Thesis

Synthesis of non-natural base-pairs : towards site-specific functionalisation of nucleic acids

Creator
Rights statement
Awarding institution
  • University of Strathclyde
Date of award
  • 2021
Thesis identifier
  • T16089
Person Identifier (Local)
  • 201566539
Qualification Level
Qualification Name
Department, School or Faculty
Abstract
  • Alternative Splicing is one of the most important post-transcriptional processes as it facilitates the formation of multiple protein isoforms from the same gene sequence. Despite alternative splicing being highly regulated, anomalous splicing behaviour can be the root cause of disease states such as cancer. To date, research efforts have looked to explore and understand aspects of the spliceosome machinery but elucidating the effect of changes in the gene sequence upon splicing is significantly lacking. To define this critical effect, improved site-specific labelling of RNA is required. This thesis focuses on the synthesis and development of an orthogonal non-natural base pair system for the purpose of improving current RNA labelling strategies. Chapter one introduces alternative splicing, describes the regulatory processes involved and current methodologies for RNA labelling and their limitations. This chapter also introduces non-natural base pairs as a solution to overcome these limitations as well as other applications for non-natural base pairs. Chapter two describes the development of a library of guanosine analogues using a modular step efficient synthetic approach with the future aim of site specifically labelling viral RNA. Therefore this library was tested for antiviral activity and a trio of purine base analogues were tested for pairing fidelity opposite Hirao’s complimentary base to his purine analogues, the pyrrole analogue Pa by transcription assay. The antiviral testing was promising as no antiviral activity was found, however, the transcription assay did not show improvement over the Pa-s reference standard. Chapter three examines the utility of a new ribose hydroxyl protection strategy with the aim of achieving selective phosphoramidite synthesis of RNA nucleosides to improve the overall yield of non-natural purine phosphoramidites for solid phase RNA synthesis. Synthesis of a non-natural purine phosphoramidite precursor was achieved utilising the chosen strategy. Chapter Four describes the development of a modular synthetic route for 2′-deoxyadenosine phosphoramidite analogues, their incorporation into DNA by solid-phase DNA synthesis and an investigation of their utility for use as DNA aptamers. Incorporation of non-natural phosphoramidites into a 12mer DNA strand was achieved, however, the thermal stability test did not show improved pairing strength opposite Pa compared to the Ds reference standard.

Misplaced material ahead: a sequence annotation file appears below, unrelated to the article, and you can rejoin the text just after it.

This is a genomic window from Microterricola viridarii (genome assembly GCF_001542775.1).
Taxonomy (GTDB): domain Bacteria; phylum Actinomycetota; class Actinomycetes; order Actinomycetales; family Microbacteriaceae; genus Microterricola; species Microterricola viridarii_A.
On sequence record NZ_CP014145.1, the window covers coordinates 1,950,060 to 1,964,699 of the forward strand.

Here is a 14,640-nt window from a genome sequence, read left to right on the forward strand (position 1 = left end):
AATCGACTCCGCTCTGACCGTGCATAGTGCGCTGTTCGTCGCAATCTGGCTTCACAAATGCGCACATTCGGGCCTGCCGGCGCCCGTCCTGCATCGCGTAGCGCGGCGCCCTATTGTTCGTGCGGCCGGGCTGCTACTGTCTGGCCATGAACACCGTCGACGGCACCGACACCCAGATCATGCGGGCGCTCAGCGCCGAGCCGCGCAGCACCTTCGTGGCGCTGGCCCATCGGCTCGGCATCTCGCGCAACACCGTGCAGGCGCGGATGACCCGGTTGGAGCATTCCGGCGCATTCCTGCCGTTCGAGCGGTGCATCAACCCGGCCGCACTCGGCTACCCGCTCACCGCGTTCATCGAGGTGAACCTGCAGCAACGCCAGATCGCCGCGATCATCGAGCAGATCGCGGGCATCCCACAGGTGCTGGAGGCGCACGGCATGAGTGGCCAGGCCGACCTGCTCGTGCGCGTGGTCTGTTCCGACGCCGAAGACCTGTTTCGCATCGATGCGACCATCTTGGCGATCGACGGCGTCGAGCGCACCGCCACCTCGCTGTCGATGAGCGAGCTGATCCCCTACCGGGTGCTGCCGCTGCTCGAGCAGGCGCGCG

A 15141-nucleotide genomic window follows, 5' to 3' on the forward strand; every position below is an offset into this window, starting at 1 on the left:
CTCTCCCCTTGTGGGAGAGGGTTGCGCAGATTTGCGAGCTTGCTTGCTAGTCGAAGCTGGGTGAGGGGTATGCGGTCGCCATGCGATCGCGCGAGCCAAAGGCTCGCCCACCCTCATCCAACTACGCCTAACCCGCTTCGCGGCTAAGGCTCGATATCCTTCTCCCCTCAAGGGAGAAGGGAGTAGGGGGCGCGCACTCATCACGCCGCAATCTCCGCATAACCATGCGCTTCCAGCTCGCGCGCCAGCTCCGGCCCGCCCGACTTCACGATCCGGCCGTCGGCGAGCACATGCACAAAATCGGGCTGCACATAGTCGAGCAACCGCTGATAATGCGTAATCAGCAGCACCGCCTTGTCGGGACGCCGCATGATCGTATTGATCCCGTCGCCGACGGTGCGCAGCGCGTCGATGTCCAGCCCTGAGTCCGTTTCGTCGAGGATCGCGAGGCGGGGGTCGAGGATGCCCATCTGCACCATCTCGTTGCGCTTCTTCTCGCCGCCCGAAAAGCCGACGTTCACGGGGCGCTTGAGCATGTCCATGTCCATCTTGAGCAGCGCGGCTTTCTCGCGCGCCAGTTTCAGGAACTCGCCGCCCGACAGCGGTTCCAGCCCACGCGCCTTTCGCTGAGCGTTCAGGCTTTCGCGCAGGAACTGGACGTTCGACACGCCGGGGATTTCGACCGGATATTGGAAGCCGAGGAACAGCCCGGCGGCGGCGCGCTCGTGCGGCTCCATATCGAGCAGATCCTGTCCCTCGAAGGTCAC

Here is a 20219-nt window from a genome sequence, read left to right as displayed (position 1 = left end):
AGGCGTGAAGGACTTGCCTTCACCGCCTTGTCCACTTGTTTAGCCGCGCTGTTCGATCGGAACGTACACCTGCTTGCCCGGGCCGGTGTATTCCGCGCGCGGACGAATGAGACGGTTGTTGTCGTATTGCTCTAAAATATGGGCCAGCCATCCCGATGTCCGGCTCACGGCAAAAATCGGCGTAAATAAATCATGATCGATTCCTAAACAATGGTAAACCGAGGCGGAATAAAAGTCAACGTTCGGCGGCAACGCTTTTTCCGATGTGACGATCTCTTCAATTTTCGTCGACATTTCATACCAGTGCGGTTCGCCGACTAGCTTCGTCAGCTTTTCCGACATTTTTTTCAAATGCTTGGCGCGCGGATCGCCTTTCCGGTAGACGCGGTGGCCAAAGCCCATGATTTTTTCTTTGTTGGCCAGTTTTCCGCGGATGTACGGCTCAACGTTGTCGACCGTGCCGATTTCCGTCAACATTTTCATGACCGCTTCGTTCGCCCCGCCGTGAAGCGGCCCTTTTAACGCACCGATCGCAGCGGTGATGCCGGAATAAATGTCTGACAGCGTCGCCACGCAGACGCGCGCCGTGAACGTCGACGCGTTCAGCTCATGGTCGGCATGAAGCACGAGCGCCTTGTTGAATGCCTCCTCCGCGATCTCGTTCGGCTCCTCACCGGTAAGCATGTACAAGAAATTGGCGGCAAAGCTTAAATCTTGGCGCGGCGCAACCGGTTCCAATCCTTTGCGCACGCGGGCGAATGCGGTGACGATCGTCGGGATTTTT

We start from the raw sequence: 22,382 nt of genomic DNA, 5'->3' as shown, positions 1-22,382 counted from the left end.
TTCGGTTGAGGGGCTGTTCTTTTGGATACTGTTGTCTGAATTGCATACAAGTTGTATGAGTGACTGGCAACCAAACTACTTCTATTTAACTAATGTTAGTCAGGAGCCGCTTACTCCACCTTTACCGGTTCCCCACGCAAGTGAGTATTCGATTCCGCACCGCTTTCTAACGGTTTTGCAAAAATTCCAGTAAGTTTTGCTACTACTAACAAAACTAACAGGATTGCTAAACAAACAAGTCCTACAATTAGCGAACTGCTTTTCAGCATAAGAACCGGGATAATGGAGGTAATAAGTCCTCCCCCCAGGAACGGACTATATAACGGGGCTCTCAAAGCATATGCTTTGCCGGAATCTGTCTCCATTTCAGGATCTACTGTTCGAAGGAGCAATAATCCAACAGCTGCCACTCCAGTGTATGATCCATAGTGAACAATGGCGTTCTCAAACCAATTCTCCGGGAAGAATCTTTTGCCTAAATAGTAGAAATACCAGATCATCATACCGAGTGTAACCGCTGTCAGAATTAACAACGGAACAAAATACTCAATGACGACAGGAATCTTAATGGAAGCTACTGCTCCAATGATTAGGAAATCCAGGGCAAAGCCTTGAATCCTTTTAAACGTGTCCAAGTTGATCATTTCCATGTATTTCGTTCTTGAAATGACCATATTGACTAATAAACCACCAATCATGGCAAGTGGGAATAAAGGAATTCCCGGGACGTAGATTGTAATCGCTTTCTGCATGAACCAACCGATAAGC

Advisor / supervisor
  • Burley, Glenn
Resource Type
Note
  • Error on title page – year of award is 2021.
DOI
Date Created
  • 2020
Funder
Embargo Note
  • This thesis is restricted to Strathclyde users only until 6th December 2026.

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